Pneumothorax is a collection of air or gas in the pleural space of the lung, causing the lung to collapse. Pneumothorax may be the result of an open chest wound that permits the entrance of air, the rupture of an emphysematous vesicle on the surface of the lung, a severe bout of coughing, or it may occur spontaneously without evident cause.
The major types of pneumothorax are:
Open pneumothorax results when a penetrating chest wound enables air to rush in and cause the lungs to collapse.
Closed pneumothorax results when the chest wall is punctured or air leaks from a ruptured bronchus (or a perforated esophagus) and eventually ruptures into the pleural space.
Spontaneous pneumothorax occurs in a previously healthy individual with no prior trauma. This is thought to be due to rupture of a bleb (a blister containing air) on the surface of the lung. This spontaneous pneumothorax is most frequent in people under the age of 40.
Pulmonary barotrauma occurs when a patient whose lung function is being maintained mechanically may have air forced into the lungs, which may rupture the pleural space.
Other things can cause pneumothorax. Air can enter the mediastinum (the space in the center of the chest between the lungs), especially during an asthmatic attack, and then rupture into the pleural space, causing a pneumothorax. When a lung biopsy specimen is taken at the time of bronchoscopy or during thoracentesis (removal of fluid from the pleural space), the pleura lining the lung may be penetrated, causing a leak of air which may then cause a pneumothorax.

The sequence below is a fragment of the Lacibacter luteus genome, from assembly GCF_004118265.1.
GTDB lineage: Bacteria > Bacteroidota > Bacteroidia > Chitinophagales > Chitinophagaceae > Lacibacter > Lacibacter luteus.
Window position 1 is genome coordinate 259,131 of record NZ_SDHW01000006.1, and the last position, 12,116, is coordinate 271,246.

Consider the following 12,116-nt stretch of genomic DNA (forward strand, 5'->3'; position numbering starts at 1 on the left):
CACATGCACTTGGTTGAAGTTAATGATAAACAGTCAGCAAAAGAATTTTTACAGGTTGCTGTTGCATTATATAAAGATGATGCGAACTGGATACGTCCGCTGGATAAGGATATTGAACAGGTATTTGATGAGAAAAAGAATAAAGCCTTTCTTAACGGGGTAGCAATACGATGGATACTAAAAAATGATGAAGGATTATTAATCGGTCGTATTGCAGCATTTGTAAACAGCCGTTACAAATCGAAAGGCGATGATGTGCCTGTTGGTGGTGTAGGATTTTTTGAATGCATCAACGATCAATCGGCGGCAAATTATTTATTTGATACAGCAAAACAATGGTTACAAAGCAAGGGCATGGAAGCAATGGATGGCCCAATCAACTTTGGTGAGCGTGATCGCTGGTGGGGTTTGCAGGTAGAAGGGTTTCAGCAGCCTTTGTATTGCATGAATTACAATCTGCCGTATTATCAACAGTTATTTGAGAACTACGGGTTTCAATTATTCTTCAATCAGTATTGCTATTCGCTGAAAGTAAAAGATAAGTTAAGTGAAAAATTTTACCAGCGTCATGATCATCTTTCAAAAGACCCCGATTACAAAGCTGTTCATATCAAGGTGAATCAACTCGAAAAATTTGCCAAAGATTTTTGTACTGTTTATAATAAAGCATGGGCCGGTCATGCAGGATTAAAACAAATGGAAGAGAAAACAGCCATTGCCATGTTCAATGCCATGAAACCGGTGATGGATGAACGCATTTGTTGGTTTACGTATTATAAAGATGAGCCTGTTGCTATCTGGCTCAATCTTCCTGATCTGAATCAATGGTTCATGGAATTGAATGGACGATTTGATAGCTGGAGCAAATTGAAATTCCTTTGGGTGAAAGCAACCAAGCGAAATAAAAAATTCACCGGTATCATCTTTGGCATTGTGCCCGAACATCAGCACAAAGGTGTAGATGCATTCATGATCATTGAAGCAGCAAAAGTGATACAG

There may be no symptoms if the pneumothorax is small (a small amount of air in the pleural space) or there may be shortness of breath if a large amount of air is in that space. If a physician suspects a pneumothorax, a chest x-ray may be taken to confirm the diagnosis and to determine the amount of air present.
If the lung is less than 20 to 25 percent collapsed, the physician may choose to watch the progress by a series of chest x-rays until the air is completely absorbed or the lung completely re-expands.
If collapse of the lung exceeds 25 percent or if you are short of breath at rest, the physician may recommend removing the air through your chest wall. This can be done with a needle, but is better performed by inserting a tube and applying constant suction for 24 hours or more. The latter procedure also helps to prevent recurrence of pneumothorax.
Pneumothorax in the Newborn
Air leaks from the lungs into other parts of the chest cavity can occur in newborns, and it is a potentially serious problem. Small air leaks can occur in 1 to 2 percent of all births. Babies are normally born with collapsed lungs, and considerable pressure is generated as the newborn’s body works to inflate them with the first few breaths. There is no problem whatsoever for 98 percent of all newborns, but in some babies, the lungs do not open completely at once, and the strong pressures generated to inflate the lung may cause small ruptures in the alveoli (the smallest, most plentiful breathing sacs). The leaked air may be removed from the chest cavity by the attending physician. Continuous removal of leaked air is necessary until the ruptures heal.
How much air is present in the lungs?
What percentage of the lung has collapsed?
What type of treatment will you be recommending? Will treatment involve being hooked up to a machine and how often?
Is the treatment painful?
How long will full recovery take?
What type of symptoms should be reported?
If the lungs weaken, will they be susceptible to another type of pneumothorax?
Will you be recommending any medication? Are there any side effects?